I celebrated the New Year by ordering Chinese food, watching The Lord of the Rings movies, and making bad puns.
Really bad puns.
Aside from my attempts at comedy, this past week was wonderfully relaxing. Though I didn’t get extra time off from work for the holiday, I felt like I could just sit down and breathe for the first time in about two months. It was fantastic. I read books! I watched television! I did nerdy things like start a new spreadsheet for my 2020 reading log!
I also began my Photo 366 project, and I’m already off to a pretty good start:
I suppose one of the keys to completing a Photo 366 is being able to find a subject, no matter where you are, and no matter the circumstances. The first photo is of some shrubbery in the parking lot at work; the blue tones in the background are from a car, not from water. The second photo is from my own neighborhood– a scene I walk past all the time, but often don’t give a second thought to. I’m looking forward to the rest of this project. I never know what I will find to photograph from one day to the next.
Obligatory Mina Photo:
I bought her a toy on a string for Christmas. It has a plastic wand with a string with a crinkly toy at the end of it. Mina loves it so much, I can’t even describe it. There are six-year-olds who don’t love their toys on Christmas morning as much as Mina loves her toy on a stick. But because it has a string and can get wrapped around her neck, I put it away when I go to bed, or when I leave for the day. This upsets her. Yesterday, for example, I put it on the shelf in the bathroom, then closed the door before going to work. As I walked out the door, she was sitting next to the bathroom door, looking at me expectantly. I felt bad for denying her a favorite toy, but it was necessary to keep her safe.
As I write this, she is curled up next to my chair with the toy at her side.
What I Finished Reading Last Week:
- The Return of the King (The Lord of the Rings #3) by J.R.R. Tolkien
- The Black God’s Drums by P. Djèlí Clark
- Silver in the Wood by Emily Tesh
- Shadow and Bone (The Grisha Trilogy #1) by Leigh Bardugo
I spent a happy few hours on Sunday reading the rest of The Return of the King. I haven’t spent that much time being lost in a book for a long time, and it was great that the book I had all that time for was one of my favorites ever. It has some of the most glorious writing of the entire work, and the scenes on the Pelennor Fields and in the Sammath Naur in Orodruin get me every single time. Everything about the ending of this book is so satisfying, except maybe the part where Arwen and Elrond have a bitter parting. I almost want to sit down and re-read the whole thing all over again.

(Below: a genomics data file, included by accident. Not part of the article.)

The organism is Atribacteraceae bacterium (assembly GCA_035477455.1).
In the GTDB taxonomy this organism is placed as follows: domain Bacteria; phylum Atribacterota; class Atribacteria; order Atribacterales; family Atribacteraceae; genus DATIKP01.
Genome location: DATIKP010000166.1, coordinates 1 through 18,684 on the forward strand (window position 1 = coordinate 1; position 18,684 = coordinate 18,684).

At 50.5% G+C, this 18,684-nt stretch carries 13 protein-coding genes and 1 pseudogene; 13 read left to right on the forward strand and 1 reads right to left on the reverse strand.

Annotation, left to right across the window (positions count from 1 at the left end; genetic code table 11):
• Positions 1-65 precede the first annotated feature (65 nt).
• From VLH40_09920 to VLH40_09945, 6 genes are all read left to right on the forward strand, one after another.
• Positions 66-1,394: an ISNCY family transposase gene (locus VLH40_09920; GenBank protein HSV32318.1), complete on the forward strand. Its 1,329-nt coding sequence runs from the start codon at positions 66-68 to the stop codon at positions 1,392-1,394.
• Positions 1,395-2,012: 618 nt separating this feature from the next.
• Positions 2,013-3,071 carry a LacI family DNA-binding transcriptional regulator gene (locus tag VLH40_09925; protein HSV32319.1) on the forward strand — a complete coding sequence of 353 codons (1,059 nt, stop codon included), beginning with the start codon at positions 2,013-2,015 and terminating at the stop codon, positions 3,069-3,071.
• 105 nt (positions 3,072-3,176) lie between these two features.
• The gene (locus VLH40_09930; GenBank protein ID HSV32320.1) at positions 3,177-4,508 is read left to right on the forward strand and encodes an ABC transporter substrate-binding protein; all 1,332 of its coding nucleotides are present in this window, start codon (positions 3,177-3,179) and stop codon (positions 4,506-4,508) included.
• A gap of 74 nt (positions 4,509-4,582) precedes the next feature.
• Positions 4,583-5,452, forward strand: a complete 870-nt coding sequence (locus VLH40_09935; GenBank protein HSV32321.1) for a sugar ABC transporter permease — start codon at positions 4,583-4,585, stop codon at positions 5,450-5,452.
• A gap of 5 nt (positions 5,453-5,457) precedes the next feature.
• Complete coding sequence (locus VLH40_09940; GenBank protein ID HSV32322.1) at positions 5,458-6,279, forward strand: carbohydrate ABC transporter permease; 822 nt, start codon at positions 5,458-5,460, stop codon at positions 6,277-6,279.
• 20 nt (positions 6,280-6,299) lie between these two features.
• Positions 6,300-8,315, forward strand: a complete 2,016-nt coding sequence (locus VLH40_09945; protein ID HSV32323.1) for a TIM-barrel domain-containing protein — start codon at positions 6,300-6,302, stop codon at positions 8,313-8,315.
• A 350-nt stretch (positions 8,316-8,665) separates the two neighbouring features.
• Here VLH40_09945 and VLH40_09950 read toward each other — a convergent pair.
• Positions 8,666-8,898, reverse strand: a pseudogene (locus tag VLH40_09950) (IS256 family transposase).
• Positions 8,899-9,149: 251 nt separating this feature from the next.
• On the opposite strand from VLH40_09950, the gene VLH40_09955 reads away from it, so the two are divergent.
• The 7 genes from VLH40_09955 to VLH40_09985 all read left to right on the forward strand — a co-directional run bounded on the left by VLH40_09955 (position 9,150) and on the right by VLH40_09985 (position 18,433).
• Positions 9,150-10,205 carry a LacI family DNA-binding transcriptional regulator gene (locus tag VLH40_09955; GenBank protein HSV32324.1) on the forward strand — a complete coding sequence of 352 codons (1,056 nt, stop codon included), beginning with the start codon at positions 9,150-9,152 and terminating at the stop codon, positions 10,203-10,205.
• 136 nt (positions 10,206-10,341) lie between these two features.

The Black God’s Drums is a fantastic novella about a teenaged girl in an alternate version of New Orleans where the Confederacy managed to cede from the United States, but the people of New Orleans rose up against the Confederacy and created their own free land. Creeper, a thirteen-year-old black girl in this New Orleans, stumbles across a secret about a kidnapped Haitian scientist. She wants to use this information to secure herself a spot on the airship of the notorious Captain Anne-Marie. But Creeper has a secret bigger than that of a missing scientist: she hosts Oya, the African orisha, who grants Creeper powers of wind and storm. But Oya has her own priorities, and they don’t always align with Creeper’s.
Silver in the Wood is another novella. It is the story of Tobias, the keeper of Greenhollow, a forest in the midst of England that is home to dryads, fae, and other dark spirits. When Greenhollow Hall is purchased, the new owner shows up at Tobias’s cottage. He is an intensely curious– and handsome– young man who has questions about Greenhollow’s past. When old, buried secrets come to life, Tobias must reckon with the darkest parts of his past.
I got Shadow and Bone from the library so I could finally read it. There is a Netflix show based on it and Six of Crows coming up, and I figured it was time that I got caught up with a trilogy that has been a mainstay of YA fantasy for the past several years. I thought it was an okay trilogy opening. The story runs right along with nary a pause for breath, and I can understand the Darkling’s appeal as a dark and treacherous figure. Alina is an interesting heroine, but I don’t understand the dislike of Mal I’ve seen from several BookTubers. He seemed like a perfectly likable character. Perhaps things change in the next two books? I guess I’ll find out. I have the next one on hold at the library.